Oil futures rose Monday, buoyed after signs of a rebound in manufacturing activity in China as well as the potential for OPEC and its allies to agree on deeper production cuts when they meet later this week.
West Texas Intermediate crude for January delivery CLF20, +2.23% rose $1.22, or 2.2%, to $56.39 a barrel on the New York Mercantile Exchange, while February Brent crude BRNG20, +2.02%, the global benchmark, advanced $1.31, or 2.2%, to $61.80 a barrel.
Oil rose alongside global equity markets after data showed a pickup in manufacturing activity in China.
The Caixin manufacturing purchasing managers index rose to 51.8 in November from 51.7 in October, Caixin Media Co. and research firm Markit said Monday — with the reading remained above the 50 level that separates expansion from contraction. Earlier, China’s official manufacturing PMI reading moved back into expansion activity, rising to 50.2 in November from 49.3, according to the country’s National Bureau of Statistics, marking the first reading above 50 for the index since April.
Meanwhile, developments around meetings of members of the Organization of the Petroleum Exporting Countries, or OPEC, and its allies on Thursday and Friday could set the tone for markets this week. Crude was finding support after remarks by Iraq’s oil minister over the weekend signaled that OPEC and its allies, known as OPEC+, would consider deepening cuts by 400,000 barrels a day to 1.6 million barrels.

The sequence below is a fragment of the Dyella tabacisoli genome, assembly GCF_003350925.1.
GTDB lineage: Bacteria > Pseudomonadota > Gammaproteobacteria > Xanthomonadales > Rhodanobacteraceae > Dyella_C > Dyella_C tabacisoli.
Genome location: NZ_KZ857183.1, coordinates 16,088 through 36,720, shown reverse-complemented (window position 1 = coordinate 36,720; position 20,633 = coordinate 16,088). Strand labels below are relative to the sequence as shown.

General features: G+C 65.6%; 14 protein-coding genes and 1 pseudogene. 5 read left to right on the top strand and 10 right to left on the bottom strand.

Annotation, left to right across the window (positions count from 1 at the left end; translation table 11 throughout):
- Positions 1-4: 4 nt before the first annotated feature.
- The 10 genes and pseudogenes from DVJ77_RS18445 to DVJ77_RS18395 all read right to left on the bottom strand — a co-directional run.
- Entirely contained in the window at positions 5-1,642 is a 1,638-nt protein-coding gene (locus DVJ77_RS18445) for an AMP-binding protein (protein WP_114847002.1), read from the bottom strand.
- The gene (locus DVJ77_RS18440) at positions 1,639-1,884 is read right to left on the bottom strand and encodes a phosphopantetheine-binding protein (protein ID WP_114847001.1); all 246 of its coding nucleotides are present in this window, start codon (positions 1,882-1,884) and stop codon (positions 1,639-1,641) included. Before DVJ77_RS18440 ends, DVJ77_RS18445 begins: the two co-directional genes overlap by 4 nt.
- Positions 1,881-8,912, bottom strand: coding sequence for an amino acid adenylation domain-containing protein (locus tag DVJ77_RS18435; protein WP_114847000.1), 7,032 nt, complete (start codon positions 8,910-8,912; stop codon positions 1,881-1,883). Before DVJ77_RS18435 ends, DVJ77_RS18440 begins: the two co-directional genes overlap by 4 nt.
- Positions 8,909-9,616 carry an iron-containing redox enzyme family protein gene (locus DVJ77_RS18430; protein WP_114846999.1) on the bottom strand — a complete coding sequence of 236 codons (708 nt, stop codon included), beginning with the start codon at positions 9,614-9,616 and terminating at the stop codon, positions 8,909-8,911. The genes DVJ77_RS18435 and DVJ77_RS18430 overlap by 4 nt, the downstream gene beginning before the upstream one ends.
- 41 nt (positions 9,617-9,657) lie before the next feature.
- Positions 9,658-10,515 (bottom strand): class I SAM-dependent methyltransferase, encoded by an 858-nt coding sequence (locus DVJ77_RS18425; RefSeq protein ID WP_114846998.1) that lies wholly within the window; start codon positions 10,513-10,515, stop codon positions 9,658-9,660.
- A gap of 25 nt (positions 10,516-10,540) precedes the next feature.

“This differs from expectations last week, where there was a growing consensus that we would only see an extension to the deal, rather than deeper cuts as well,” said Warren Patterson, head of commodities strategy at ING, in a note. “Cuts of this magnitude, along with full compliance, would do a good job in reducing the expected surplus over 1Q20, however, would still fall short of erasing it completely.”
January natural-gas futures NGF20, +2.54% were up 1.6% at $2.316 per million British thermal units.